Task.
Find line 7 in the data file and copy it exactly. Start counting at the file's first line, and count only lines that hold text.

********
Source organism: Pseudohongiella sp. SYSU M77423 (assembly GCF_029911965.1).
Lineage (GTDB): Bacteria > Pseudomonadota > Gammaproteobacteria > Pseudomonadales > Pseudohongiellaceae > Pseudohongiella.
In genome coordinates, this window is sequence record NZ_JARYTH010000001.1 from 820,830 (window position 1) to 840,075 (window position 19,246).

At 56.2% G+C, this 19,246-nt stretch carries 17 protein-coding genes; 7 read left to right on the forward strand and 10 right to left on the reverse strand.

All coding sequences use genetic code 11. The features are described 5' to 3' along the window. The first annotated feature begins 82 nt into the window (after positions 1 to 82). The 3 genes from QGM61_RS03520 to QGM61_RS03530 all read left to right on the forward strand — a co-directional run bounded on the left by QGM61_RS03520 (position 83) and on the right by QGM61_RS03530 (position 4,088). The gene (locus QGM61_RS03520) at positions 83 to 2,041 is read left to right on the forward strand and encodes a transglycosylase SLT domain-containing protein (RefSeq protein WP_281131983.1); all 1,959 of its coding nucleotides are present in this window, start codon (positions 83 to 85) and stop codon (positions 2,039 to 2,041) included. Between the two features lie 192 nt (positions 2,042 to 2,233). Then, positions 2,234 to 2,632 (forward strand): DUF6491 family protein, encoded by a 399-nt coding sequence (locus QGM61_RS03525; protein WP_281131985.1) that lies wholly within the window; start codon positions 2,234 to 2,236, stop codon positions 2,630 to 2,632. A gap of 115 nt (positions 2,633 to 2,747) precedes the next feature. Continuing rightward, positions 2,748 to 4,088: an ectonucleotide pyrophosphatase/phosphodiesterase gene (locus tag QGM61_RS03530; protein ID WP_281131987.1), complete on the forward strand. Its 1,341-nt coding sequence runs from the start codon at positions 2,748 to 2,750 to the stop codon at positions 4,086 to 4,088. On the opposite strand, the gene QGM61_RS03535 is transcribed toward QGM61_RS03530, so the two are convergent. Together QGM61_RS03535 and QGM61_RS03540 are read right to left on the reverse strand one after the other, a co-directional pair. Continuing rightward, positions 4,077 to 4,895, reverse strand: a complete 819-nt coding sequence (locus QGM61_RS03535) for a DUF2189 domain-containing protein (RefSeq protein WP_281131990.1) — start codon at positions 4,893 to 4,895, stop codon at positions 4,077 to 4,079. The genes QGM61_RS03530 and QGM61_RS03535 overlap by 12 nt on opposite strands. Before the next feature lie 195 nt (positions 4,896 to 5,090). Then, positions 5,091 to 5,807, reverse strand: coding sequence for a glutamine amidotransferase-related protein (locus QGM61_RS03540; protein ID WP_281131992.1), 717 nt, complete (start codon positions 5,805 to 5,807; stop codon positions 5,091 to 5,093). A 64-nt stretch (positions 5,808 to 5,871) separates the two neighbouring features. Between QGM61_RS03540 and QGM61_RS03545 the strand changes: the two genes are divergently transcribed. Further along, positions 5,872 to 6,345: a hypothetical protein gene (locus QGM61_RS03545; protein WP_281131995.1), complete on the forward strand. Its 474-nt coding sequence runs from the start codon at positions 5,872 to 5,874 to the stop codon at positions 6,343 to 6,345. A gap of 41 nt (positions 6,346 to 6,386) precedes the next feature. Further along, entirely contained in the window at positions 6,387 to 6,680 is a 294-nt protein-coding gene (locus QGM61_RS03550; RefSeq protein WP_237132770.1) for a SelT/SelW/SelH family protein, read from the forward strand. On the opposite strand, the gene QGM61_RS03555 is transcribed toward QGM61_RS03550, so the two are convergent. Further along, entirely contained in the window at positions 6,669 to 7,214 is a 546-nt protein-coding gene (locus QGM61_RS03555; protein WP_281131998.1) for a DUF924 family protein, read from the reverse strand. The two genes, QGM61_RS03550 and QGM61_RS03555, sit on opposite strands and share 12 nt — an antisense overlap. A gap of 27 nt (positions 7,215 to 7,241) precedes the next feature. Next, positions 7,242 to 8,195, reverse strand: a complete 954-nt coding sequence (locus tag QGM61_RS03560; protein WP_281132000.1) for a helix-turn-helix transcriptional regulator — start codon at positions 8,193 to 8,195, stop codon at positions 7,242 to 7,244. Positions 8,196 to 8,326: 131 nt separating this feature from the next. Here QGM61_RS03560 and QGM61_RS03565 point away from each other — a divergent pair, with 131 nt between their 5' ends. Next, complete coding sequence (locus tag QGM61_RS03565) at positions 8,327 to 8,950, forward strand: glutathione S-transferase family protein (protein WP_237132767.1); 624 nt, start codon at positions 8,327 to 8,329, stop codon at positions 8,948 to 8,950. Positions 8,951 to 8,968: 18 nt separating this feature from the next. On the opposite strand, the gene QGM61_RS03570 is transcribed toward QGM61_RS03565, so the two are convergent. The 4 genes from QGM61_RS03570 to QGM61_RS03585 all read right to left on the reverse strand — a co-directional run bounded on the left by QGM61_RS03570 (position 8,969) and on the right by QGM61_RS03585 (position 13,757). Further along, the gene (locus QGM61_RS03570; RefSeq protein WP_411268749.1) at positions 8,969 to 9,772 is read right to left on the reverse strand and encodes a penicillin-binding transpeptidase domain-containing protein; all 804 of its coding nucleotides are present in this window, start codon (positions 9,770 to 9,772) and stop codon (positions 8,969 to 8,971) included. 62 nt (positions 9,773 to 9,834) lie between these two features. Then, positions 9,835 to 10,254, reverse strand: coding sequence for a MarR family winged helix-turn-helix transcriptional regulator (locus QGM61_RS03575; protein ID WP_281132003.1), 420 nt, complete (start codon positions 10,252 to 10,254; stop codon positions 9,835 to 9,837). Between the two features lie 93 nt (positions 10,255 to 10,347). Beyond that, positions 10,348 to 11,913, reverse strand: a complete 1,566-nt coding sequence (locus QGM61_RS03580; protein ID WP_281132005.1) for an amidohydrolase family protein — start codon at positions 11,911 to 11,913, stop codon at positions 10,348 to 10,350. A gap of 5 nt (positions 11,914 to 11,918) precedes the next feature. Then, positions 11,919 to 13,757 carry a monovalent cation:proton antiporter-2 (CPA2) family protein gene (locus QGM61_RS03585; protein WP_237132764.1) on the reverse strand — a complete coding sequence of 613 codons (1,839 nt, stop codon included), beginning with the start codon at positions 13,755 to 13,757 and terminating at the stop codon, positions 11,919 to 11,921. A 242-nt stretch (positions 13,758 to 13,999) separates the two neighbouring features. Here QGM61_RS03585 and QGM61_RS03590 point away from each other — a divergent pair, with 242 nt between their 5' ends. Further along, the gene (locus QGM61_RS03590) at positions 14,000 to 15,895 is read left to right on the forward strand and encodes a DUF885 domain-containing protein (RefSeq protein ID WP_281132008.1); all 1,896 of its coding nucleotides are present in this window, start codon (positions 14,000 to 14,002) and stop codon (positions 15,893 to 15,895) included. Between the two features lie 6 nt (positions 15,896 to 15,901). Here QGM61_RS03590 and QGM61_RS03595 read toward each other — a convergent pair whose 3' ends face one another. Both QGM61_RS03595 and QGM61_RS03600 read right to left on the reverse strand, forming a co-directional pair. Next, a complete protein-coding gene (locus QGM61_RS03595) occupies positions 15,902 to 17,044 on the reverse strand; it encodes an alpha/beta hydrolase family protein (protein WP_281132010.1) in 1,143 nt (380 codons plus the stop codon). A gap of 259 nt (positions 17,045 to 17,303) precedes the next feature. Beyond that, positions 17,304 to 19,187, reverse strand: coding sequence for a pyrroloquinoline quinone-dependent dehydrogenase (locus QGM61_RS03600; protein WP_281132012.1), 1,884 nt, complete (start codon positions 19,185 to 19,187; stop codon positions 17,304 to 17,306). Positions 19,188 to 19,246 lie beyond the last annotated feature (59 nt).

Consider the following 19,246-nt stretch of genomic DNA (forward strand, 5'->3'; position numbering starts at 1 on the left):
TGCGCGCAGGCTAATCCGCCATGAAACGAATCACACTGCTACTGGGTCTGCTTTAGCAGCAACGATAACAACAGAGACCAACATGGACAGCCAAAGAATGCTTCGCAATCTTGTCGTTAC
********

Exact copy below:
TGCGCGCAGGCTAATCCGCCATGAAACGAATCACACTGCTACTGGGTCTGCTTTAGCAGCAACGATAACAACAGAGACCAACATGGACAGCCAAAGAATGCTTCGCAATCTTGTCGTTAC